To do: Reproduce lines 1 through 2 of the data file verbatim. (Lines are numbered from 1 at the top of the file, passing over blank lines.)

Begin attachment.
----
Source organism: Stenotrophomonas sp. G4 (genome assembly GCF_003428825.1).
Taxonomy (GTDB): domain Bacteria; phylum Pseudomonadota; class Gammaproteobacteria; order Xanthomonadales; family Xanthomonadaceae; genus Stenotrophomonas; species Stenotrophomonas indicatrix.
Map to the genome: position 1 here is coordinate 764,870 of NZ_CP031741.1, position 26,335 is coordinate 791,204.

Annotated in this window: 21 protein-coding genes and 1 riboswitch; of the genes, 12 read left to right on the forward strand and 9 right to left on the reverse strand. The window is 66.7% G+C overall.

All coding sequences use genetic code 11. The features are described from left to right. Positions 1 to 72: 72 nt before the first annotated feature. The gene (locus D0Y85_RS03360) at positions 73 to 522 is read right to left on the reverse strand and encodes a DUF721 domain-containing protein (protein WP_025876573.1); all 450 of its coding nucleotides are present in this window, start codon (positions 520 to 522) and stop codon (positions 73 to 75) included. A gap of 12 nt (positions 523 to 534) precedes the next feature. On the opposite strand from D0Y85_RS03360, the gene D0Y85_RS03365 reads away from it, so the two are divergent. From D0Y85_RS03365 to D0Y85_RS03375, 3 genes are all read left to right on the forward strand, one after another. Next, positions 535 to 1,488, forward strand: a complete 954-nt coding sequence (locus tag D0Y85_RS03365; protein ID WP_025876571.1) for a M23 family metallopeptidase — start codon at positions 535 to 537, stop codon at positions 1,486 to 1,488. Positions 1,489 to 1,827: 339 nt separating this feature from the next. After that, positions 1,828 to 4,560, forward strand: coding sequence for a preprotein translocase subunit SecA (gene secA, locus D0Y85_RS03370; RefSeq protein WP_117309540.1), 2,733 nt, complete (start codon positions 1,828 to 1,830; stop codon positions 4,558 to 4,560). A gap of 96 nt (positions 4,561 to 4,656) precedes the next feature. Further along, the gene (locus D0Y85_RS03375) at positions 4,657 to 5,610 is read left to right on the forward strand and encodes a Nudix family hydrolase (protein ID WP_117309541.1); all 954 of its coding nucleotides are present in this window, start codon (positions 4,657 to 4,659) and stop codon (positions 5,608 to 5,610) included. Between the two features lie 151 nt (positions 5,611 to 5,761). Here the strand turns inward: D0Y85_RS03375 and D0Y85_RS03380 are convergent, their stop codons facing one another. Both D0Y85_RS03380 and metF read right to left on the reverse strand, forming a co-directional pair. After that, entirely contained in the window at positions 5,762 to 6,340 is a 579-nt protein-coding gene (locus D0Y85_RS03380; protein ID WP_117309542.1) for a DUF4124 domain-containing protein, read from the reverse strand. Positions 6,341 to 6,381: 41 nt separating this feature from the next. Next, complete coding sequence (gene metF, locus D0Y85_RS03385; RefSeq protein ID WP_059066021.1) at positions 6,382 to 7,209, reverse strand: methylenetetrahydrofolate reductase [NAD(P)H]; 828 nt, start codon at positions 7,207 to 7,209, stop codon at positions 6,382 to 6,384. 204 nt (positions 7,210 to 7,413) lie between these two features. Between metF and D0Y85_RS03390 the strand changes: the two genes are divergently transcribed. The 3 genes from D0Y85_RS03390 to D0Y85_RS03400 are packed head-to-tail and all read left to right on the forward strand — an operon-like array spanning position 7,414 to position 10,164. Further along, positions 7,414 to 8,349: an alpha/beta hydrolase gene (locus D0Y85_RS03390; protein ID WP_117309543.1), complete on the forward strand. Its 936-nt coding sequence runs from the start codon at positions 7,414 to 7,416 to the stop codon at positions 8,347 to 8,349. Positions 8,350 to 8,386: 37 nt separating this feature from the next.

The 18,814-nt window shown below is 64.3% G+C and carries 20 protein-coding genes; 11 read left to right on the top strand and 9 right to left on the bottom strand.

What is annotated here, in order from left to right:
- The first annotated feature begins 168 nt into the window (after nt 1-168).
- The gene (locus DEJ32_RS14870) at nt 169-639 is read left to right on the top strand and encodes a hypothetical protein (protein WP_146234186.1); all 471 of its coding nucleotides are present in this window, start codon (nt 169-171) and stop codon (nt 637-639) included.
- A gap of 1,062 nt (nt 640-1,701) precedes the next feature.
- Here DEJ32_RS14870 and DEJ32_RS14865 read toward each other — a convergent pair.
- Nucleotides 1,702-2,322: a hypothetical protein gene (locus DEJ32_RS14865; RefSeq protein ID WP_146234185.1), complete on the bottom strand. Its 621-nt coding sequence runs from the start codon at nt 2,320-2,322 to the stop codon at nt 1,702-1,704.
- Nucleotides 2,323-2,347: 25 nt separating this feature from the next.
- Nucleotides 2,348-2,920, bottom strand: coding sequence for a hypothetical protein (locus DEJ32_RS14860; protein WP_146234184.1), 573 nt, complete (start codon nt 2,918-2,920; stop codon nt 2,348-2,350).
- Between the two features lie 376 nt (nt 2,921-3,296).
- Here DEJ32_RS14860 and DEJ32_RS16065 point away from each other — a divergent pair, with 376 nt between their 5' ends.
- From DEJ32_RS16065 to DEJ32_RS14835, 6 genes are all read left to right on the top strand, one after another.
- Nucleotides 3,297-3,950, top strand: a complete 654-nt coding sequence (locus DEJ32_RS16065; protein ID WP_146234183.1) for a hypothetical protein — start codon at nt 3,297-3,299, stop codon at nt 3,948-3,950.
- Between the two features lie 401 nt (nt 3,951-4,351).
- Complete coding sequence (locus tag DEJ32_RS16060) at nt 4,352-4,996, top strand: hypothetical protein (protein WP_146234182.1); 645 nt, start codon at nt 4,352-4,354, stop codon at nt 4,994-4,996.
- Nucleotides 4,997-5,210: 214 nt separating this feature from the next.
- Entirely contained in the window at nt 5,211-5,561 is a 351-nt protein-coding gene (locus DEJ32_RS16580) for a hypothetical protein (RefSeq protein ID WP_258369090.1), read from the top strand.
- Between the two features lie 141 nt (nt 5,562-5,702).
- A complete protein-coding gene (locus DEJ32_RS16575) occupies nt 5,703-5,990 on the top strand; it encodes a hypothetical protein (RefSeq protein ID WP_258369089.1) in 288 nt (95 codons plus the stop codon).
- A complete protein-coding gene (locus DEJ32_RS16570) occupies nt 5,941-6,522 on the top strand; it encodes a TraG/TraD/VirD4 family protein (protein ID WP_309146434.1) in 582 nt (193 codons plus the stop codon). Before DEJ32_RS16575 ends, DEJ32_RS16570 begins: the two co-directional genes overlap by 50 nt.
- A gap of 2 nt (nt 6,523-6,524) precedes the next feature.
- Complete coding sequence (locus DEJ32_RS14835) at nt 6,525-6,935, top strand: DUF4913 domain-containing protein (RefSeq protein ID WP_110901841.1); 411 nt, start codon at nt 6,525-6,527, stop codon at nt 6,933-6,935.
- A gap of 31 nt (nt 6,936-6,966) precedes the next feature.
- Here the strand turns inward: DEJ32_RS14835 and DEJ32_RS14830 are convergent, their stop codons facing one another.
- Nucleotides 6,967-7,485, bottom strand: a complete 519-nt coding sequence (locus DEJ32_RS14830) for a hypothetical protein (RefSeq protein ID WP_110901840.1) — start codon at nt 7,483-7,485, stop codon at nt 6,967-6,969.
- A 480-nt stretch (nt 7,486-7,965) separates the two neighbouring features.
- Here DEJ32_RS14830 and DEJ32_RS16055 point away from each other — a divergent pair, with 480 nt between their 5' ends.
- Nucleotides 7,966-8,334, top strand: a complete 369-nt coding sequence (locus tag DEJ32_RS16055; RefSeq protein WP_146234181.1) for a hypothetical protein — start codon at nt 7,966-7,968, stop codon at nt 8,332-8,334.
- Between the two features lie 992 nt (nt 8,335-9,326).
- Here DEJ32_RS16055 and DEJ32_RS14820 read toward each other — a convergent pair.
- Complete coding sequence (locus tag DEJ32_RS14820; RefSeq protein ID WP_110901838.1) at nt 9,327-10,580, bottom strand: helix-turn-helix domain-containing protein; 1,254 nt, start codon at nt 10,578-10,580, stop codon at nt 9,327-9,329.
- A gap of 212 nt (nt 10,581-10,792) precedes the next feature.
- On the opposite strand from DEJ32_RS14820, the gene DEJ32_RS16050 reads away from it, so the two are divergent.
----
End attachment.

Source organism: Stenotrophomonas sp. G4 (genome assembly GCF_003428825.1).
Taxonomy (GTDB): domain Bacteria; phylum Pseudomonadota; class Gammaproteobacteria; order Xanthomonadales; family Xanthomonadaceae; genus Stenotrophomonas; species Stenotrophomonas indicatrix.